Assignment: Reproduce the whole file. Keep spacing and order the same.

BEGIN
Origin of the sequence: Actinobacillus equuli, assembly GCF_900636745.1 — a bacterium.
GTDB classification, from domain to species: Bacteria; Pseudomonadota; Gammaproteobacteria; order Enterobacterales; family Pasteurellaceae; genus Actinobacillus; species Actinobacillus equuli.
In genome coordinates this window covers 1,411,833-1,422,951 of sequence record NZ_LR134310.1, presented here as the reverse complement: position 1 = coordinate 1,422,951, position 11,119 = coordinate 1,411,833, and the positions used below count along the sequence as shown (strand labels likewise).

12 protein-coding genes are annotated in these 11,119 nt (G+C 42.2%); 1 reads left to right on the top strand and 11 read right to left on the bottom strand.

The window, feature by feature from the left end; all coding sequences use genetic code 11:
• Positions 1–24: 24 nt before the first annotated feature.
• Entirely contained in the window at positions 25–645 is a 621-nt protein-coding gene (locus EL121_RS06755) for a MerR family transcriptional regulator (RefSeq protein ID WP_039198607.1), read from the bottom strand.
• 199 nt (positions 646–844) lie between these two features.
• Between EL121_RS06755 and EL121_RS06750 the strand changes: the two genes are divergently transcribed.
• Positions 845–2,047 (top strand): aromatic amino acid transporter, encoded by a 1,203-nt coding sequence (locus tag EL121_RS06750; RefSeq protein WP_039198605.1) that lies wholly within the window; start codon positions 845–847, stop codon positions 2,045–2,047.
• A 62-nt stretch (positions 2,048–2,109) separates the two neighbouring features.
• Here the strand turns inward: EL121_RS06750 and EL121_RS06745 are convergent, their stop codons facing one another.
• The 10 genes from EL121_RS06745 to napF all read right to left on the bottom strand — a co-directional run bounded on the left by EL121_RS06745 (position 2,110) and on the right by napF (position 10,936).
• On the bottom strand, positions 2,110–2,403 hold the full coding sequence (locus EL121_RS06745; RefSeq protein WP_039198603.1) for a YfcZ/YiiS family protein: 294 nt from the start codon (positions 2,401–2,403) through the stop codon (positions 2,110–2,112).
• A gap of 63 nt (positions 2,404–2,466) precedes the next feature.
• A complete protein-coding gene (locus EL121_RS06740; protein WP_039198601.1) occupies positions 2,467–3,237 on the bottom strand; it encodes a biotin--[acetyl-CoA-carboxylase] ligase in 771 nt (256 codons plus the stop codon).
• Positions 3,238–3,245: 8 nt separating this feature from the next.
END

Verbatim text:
Origin of the sequence: Actinobacillus equuli, assembly GCF_900636745.1 — a bacterium.
GTDB classification, from domain to species: Bacteria; Pseudomonadota; Gammaproteobacteria; order Enterobacterales; family Pasteurellaceae; genus Actinobacillus; species Actinobacillus equuli.
In genome coordinates this window covers 1,411,833-1,422,951 of sequence record NZ_LR134310.1, presented here as the reverse complement: position 1 = coordinate 1,422,951, position 11,119 = coordinate 1,411,833, and the positions used below count along the sequence as shown (strand labels likewise).

12 protein-coding genes are annotated in these 11,119 nt (G+C 42.2%); 1 reads left to right on the top strand and 11 read right to left on the bottom strand.

The window, feature by feature from the left end; all coding sequences use genetic code 11:
• Positions 1–24: 24 nt before the first annotated feature.
• Entirely contained in the window at positions 25–645 is a 621-nt protein-coding gene (locus EL121_RS06755) for a MerR family transcriptional regulator (RefSeq protein ID WP_039198607.1), read from the bottom strand.
• 199 nt (positions 646–844) lie between these two features.
• Between EL121_RS06755 and EL121_RS06750 the strand changes: the two genes are divergently transcribed.
• Positions 845–2,047 (top strand): aromatic amino acid transporter, encoded by a 1,203-nt coding sequence (locus tag EL121_RS06750; RefSeq protein WP_039198605.1) that lies wholly within the window; start codon positions 845–847, stop codon positions 2,045–2,047.
• A 62-nt stretch (positions 2,048–2,109) separates the two neighbouring features.
• Here the strand turns inward: EL121_RS06750 and EL121_RS06745 are convergent, their stop codons facing one another.
• The 10 genes from EL121_RS06745 to napF all read right to left on the bottom strand — a co-directional run bounded on the left by EL121_RS06745 (position 2,110) and on the right by napF (position 10,936).
• On the bottom strand, positions 2,110–2,403 hold the full coding sequence (locus EL121_RS06745; RefSeq protein WP_039198603.1) for a YfcZ/YiiS family protein: 294 nt from the start codon (positions 2,401–2,403) through the stop codon (positions 2,110–2,112).
• A gap of 63 nt (positions 2,404–2,466) precedes the next feature.
• A complete protein-coding gene (locus EL121_RS06740; protein WP_039198601.1) occupies positions 2,467–3,237 on the bottom strand; it encodes a biotin--[acetyl-CoA-carboxylase] ligase in 771 nt (256 codons plus the stop codon).
• Positions 3,238–3,245: 8 nt separating this feature from the next.